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‘Ballbreaking’ lawyer wins £150,000 after being sacked for complaining about gender pay gap

Lawyer Helena Biggs, 47, has won over £150,000 in a gender discrimination case after successfully suing an international shipping insurance company

A ‘revolutionary’ female lawyer who was sacked after complaining she was paid less than her male colleagues has won over £150,000 in a sexism case.

Lawyer Helena Biggs, a 47-year-old mother of two, successfully sued an international shipping insurance company, A Bilborough and Company, for sex discrimination in 2020.

Now she has received £151,811 in compensation.

She claims she overheard director Ian Barr tell a colleague to ‘keep your legs closed’ on learning Ms Biggs was pregnant and remarked to another that she ‘looked like a dyke’.

She claimed to have witnessed repeated sexist behavior by male bosses at the company she joined in 2003.

The lawyer was reportedly warned she risked scoring an ‘own goal’ when she asked why her salary was not the same as that of a male executive with whom she shared an office.

The University of Bristol graduate – who has been criticized for being ‘arrogant’, ‘over-ambitious’ and ‘ball-breaking’ – claimed to have suffered a ‘campaign of victimisation’ which resulted in her dismissal at the following his complaint.

And she said the company’s use of her as an ‘enforcer’ to prey on underperforming staff has led to her being seen in the office as the ‘Wicked Witch of the West’ .

As part of her case, Ms Biggs alleged that she witnessed repeated sexist behavior by male bosses at the company she joined in 2003.

Mr Barr also tried to downplay an incident when Ms Biggs complained about being groped by a lawyer representing one of the firm’s clients during a lunch break, she claimed.

Meanwhile, her direct manager Steve Roberts – who described her as ‘too dominant’ and ‘incredibly ambitious’ – advised her to ‘use her charms’ to win him over.

The court heard the skilled solicitor, from Redhill, Surrey, was promoted to associate director at the firm – where she worked as a claims officer – in 2010.

In 2013, she accidentally discovered that a male colleague of similar rank was being paid £2,000 a year more than her, a revelation she found “particularly upsetting” but decided to keep quiet.

In 2015, she raised the issue with Mr. Roberts.

“Mr. Roberts responded by telling her she needed to be careful and that the issue could be ‘dangerous,'” the court heard.

A 47-year-old mother of two lawyers, Helena Biggs, successfully sued an international marine insurance company, A Bilborough and Company, for sex discrimination in 2020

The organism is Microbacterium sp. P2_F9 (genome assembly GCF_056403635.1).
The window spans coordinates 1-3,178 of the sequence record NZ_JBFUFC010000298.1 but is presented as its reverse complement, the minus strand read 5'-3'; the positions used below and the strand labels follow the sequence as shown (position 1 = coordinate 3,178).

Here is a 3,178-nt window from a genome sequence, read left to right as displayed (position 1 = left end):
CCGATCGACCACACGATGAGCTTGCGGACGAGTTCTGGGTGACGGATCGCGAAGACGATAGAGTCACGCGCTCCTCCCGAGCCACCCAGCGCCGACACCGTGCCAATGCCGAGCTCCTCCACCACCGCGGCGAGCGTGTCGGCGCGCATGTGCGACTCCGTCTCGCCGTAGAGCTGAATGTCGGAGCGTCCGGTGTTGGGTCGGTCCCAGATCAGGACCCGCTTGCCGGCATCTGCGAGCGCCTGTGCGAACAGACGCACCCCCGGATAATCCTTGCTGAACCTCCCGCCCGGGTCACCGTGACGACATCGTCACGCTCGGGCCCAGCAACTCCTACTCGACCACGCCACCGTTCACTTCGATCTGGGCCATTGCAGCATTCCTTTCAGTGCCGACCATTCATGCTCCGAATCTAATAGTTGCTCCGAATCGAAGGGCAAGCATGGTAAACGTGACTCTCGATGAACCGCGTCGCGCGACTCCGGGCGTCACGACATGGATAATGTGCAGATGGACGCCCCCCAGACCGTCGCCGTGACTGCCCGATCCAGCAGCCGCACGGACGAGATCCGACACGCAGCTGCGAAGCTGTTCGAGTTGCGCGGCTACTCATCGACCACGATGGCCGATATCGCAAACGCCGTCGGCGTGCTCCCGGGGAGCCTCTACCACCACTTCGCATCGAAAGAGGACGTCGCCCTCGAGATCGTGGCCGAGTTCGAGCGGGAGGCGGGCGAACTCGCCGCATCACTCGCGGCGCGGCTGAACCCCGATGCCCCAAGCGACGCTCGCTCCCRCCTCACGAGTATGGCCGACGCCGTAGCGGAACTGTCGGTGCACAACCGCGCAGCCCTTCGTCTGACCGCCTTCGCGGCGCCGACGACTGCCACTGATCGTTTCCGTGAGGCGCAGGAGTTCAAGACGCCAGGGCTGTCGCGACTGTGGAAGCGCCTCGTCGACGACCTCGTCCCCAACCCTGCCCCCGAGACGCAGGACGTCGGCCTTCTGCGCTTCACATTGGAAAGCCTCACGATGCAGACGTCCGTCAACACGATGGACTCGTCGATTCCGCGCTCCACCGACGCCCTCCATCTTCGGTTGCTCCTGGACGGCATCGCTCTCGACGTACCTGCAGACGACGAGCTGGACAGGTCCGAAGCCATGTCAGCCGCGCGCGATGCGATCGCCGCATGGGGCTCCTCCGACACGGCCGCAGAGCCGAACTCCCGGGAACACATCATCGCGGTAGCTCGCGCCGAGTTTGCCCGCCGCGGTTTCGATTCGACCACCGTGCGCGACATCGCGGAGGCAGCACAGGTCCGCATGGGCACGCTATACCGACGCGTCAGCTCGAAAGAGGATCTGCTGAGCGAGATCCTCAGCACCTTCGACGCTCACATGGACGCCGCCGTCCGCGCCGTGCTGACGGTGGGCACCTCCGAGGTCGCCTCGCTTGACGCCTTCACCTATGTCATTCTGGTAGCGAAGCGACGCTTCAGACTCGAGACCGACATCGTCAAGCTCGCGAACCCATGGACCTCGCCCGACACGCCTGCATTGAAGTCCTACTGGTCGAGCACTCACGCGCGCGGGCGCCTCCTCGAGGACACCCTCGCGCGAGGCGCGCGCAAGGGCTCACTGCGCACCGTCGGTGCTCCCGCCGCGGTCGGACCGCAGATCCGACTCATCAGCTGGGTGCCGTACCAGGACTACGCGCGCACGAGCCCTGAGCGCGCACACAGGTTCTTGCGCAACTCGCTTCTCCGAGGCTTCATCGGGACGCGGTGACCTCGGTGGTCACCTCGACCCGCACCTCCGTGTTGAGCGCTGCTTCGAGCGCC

A 47-year-old mother of two lawyers, Helena Biggs, successfully sued an international marine insurance company, A Bilborough and Company, for sex discrimination in 2020

He told the hearing that pursuing the issue could be a ‘personal goal’ for Ms Biggs and that she was better off leaving her alone.

However, she persisted and in October the company agreed to give her a pay rise, although she did not backdate the award to 2010 because, Mr Roberts said, she had paid for it. she is taking a management course.

Over the next two years, Ms Biggs claimed she had been ‘victimized and targeted’, the court heard, unfairly criticized, overburdened and lost promotion and training opportunities.

She filed a grievance, accusing Mr Roberts of abusing his power and ‘engaging in intimidating or demeaning behaviour’.

She also claimed he acted improperly in connection with a million dollar insurance claim involving a shipment of rice.

The majority of her complaints were dismissed by the company and there was a discussion about whether Ms Biggs – who had been declared ill – should return to work.

However, Mr Barr conducted a staff survey which he said indicated she would not be welcome in the office.

The East London tribunal found that Ms Biggs had been unfairly dismissed and had been subjected to gender discrimination, victimization and harassment

The East London tribunal found that Ms Biggs had been unfairly dismissed and had been subjected to gender discrimination, victimization and harassment

After concluding that her relationship with directors and other staff had broken down, the company fired her in January 2018.

However, the East London tribunal found that Ms Biggs had been unfairly dismissed and had suffered gender discrimination, victimization and harassment.

Regarding his ‘keep your legs closed’ and ‘dyke’ remarks, the court slammed Mr Barr for his ‘disparaging comments’ which ‘stereotyped’ women.

He said Mr Roberts had been ‘sexist’ and ‘clumsy’ in describing Ms Biggs as ‘arrogant’ and suggesting she was ‘using her charms’ on him.

“This is a comment often made to women in the media and in society,” the judgment concluded. “It’s very unusual to see a reference to a grown man using his charms.”

The court found that at the end of 2017, the firm wanted her to leave “because she had challenged their authority and caused them difficulty”.

Difficulties included his unequal pay complaint and his allegations about the $1 million insurance payout, according to the judgment.

These are the real reasons for his dismissal, not his relationship with managers and staff, he said.